If it's your first time buying period pants, you might want to start by trying a couple from different brands to find the perfect fit for you.
If you find a brand you like, many sell multipacks which can save you some money. It's also worth shopping around – period pant brands often have discounts of around 10% for new customers buying direct from their site, although do factor in delivery costs versus other options.
Period pants come in an increasingly broad range of shapes and sizes, though few sway from reliable black in the colour stakes.
Bear in mind, the style may affect the absorbency level – a skimpier pant is likely to have a lighter absorbency.
Some manufacturers have branched out into period proof swimwear and gym wear, too.
You'll need to figure out how you want to use your period pants: as a backup to other products, on their own, or for specific times like overnight. Then seek out options that suit your needs: how long you want to wear them for and how heavy your flow might be.
Some brands only offer one absorbency level, which pretty much replaces one tampon, but others have pants designed to be worn for longer periods of time or heavier flow, and hold up to 12 tampons.
There are also light absorbency pants, which can be used at the start and end of your period, or as a backup to prevent leaks on heavier days.
Most (but not all) brands tell you the number of tampons or pads their products are equivalent to. Trying out a light, medium and heavy option may help you to figure out what you need more pairs of.
Just like regular underwear, there's a wide range of materials used for period pants.
Most brands use multiple materials for different purposes, particularly in the gusset, which will have layers for moisture-wicking, fluid capture and leak prevention.
Some use biodegradable and recycled material, but not all.
Prices vary considerably, depending not just on the brand but also the absorbency level and style.
Our brand survey revealed that while some cheaper pants were considered good value, they didn't impress as much on some key performance measures such as leak protection, comfort and durability – so you might not end up as satisfied in the long run.
While the upfront cost of period pants is higher, especially as you realistically need multiple pairs to last you through a period, they should pay for themselves over time.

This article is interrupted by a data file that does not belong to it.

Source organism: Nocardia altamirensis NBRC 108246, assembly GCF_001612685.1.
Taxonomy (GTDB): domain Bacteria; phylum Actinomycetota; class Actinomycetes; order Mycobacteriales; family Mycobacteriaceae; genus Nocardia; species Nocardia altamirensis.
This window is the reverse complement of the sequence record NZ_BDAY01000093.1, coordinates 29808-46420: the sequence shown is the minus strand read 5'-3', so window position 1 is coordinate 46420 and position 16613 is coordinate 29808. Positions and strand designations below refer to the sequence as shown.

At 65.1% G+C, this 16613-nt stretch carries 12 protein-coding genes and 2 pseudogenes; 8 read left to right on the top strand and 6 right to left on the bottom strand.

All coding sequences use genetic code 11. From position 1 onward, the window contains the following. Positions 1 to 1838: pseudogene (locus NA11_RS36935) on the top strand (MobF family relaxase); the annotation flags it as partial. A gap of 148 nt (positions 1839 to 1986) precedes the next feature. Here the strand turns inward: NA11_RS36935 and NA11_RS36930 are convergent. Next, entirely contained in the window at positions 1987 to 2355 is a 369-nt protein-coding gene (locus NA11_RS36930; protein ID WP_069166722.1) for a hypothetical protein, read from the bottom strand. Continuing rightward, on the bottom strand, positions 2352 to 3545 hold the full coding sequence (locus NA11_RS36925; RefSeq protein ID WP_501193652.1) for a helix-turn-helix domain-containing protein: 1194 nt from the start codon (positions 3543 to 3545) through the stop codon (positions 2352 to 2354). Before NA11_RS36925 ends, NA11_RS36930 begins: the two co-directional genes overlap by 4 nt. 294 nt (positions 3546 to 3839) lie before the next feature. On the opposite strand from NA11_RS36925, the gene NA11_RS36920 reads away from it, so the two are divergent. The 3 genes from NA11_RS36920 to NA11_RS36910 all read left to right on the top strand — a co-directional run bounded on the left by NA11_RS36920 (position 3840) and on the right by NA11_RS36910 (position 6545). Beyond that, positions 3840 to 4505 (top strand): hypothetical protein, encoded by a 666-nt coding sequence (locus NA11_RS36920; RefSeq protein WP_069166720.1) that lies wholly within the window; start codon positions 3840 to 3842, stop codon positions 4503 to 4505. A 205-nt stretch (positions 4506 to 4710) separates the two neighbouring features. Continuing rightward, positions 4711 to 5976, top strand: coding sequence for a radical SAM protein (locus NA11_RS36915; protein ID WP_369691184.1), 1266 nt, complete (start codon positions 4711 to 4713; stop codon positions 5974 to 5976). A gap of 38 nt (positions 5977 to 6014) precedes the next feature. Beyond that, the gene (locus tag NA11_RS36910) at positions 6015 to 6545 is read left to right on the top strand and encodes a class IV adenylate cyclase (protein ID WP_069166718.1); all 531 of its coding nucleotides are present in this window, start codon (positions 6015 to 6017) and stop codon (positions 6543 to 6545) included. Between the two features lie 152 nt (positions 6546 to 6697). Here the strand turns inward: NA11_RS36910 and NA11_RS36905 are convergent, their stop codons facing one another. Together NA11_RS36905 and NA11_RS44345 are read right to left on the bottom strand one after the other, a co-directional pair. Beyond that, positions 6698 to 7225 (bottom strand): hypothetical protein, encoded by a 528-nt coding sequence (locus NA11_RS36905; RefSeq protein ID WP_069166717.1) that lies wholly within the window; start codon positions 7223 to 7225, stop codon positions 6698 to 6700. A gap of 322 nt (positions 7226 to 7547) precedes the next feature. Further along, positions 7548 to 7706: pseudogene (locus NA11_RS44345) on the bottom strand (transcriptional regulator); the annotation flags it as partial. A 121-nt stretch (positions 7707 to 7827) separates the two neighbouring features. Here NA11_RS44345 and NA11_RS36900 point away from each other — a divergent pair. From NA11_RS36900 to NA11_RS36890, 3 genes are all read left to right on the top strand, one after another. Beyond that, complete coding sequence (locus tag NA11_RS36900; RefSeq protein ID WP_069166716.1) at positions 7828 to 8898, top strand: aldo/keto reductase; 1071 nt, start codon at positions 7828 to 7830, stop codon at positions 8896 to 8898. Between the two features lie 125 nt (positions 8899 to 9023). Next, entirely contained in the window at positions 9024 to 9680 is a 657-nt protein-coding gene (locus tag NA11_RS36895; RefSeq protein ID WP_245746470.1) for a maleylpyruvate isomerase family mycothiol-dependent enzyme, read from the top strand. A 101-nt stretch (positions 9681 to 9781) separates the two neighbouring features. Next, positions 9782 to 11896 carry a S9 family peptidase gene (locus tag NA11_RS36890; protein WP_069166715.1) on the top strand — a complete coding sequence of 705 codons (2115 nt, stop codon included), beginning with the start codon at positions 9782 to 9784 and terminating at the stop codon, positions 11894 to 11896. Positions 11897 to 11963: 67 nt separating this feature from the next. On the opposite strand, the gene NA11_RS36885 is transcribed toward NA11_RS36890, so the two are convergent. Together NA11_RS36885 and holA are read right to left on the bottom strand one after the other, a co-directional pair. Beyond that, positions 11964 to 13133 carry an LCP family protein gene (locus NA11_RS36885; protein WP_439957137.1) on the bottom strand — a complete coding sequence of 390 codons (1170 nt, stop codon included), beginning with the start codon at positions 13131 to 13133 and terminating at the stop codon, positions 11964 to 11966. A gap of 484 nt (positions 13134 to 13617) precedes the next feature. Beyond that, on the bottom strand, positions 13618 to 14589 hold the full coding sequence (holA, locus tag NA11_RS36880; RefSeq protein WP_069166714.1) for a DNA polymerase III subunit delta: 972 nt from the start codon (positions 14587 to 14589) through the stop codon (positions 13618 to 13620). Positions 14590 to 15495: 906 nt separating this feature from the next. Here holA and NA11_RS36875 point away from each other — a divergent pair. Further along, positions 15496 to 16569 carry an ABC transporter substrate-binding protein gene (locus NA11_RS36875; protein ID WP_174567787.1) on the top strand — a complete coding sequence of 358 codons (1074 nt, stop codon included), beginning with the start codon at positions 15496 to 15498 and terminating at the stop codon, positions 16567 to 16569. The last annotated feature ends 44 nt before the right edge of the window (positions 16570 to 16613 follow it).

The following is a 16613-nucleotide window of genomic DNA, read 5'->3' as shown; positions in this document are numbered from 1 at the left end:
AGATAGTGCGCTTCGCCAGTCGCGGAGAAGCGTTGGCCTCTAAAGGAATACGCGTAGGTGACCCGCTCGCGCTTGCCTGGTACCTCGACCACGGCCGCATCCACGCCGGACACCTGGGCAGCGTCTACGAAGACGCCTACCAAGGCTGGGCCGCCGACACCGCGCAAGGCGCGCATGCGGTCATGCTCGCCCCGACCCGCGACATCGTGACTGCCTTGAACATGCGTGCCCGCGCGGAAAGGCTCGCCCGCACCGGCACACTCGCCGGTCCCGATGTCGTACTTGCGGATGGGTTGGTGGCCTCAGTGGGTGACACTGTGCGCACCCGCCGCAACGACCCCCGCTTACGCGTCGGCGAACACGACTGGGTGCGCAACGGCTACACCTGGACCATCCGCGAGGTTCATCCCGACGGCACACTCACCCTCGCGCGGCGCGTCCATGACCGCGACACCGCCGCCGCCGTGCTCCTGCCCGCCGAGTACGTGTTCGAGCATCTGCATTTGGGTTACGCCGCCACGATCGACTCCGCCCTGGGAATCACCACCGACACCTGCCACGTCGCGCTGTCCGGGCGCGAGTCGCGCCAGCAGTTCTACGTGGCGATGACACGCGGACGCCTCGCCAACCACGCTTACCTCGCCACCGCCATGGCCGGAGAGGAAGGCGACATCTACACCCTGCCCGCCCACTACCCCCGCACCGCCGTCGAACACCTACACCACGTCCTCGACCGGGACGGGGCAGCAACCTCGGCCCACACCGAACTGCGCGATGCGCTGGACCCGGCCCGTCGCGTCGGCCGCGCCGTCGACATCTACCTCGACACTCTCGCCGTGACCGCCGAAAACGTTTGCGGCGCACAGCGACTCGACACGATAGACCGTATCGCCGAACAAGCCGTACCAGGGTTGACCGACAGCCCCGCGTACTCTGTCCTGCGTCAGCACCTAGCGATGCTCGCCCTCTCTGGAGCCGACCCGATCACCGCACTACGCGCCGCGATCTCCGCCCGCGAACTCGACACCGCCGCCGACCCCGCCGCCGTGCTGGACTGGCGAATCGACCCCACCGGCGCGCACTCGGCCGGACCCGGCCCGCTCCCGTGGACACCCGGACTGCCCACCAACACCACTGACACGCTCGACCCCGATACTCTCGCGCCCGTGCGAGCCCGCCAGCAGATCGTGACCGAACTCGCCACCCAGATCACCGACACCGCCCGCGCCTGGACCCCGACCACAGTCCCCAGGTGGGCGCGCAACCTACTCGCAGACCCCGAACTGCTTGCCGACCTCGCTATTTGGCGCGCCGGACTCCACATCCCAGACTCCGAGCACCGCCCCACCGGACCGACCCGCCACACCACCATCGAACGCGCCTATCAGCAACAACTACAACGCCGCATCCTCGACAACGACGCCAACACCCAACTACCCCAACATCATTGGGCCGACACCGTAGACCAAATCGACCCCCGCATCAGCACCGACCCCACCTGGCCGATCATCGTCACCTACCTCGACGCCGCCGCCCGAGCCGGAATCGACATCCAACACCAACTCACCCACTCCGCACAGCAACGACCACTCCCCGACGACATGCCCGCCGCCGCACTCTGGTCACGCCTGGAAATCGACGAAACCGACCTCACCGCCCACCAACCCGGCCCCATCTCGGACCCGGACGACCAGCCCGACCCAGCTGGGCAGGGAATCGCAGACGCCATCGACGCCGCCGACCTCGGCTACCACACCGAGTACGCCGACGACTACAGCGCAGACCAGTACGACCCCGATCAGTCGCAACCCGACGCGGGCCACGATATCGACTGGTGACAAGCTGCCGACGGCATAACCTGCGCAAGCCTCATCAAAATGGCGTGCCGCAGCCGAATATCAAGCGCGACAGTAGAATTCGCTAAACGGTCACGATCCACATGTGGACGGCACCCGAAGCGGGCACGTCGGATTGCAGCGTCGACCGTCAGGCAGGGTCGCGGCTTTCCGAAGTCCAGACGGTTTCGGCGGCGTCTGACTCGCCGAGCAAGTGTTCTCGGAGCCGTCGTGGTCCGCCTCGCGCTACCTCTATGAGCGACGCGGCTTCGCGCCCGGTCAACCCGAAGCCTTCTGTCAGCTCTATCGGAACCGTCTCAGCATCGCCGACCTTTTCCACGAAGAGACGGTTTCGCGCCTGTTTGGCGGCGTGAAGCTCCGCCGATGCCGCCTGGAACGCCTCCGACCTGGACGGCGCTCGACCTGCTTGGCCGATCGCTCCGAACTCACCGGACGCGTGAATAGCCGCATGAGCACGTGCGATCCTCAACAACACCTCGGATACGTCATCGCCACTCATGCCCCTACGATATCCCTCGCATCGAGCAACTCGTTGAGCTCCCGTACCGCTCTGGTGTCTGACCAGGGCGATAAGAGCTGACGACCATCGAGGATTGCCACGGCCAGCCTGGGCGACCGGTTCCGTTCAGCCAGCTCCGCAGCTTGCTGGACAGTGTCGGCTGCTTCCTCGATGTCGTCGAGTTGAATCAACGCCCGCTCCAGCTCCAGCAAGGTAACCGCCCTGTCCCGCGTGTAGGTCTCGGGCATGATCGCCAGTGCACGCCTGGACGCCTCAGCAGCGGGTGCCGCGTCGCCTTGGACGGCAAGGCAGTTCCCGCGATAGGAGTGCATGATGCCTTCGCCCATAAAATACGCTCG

How much they'll save you versus disposables depends on a few factors, such as how well you care for them when washing, how often you change them, how many tampons or towels you'd typically go through in a cycle, and the type you buy.
As an example:
Or, a pair of £25 period pants costs around as much as nine 18-pack boxes of tampons, and a pair of £6 pants is equivalent to about two boxes.
In our survey, people were mostly positive about their overall experience of using period pants, with 75% saying they liked or loved them.
Here are the top five pros and cons from users of period pants, along with some of the feedback we received:
*% of those who said they liked/disliked vs other sanitary products
We know it's generally better for the planet to reuse things than rely on single-use products, so in this regard, period pants get an automatic leg up over conventional disposable tampons and pads, particularly the plastic-based ones.
But not all period pants are created equally on the sustainability stakes. Many still use synthetic fabrics such as polyester and nylon, which aren't biodegradable, and might release micro-plastics when they break down.
Some are better at providing information on sustainable fabrics, their material's provenance and their supply chain. Some use certified organic fabrics, or recycled fabrics, which tend to be better for the environment. So, it's worth doing some reading up about the brand before you make a decision if this is important to you.
It's worth remembering that, like ordinary pants, period pants won't last forever. Some manufacturers give you a rough idea of how long they're expected to last – from the brands we looked at this tends to be around two years, or 50-60 washes, but some don't specify and one brand (Love Luna) suggests a year at most.
It may be that they are still wearable after this time but don't retain liquid as effectively, but either way, it's worth checking before you buy.
It's not difficult to wash period pants, but you do need to treat them a little differently to your ordinary washing in order to keep them in good shape.
In general, most manufacturers advise:
Always check the manufacturer instructions on how to wash your period pants, as it might differ slightly between brands.
We've seen anecdotal reports of people using period underwear for mild incontinence issues as well. Some of our survey respondents said they used period pants for this purpose, and indeed some brands, such as Modibodi, advertise their pants for light incontinence leaks too.
The benefits are similar, and potentially offer a more comfortable, stylish and discreet option.
There are also absorbent pants designed specifically for incontinence issues, which might be better suited to your needs and offer similar benefits. While they don't seem to be in the UK yet, for example, Thinx has a fellow brand called Speax in the US which specialises in incontinence products.
Brand insights based on survey of 563 period pant users conducted in December 2021.
Sample sizes by brand: Flo (71), Bodyform (99), LoveLuna (63), M&S (168), Modibodi (87), Pantys (62), Primark (176), WUKA (51). Minimum sample size 50.
We didn't receive enough responses to report on some other period pant brands.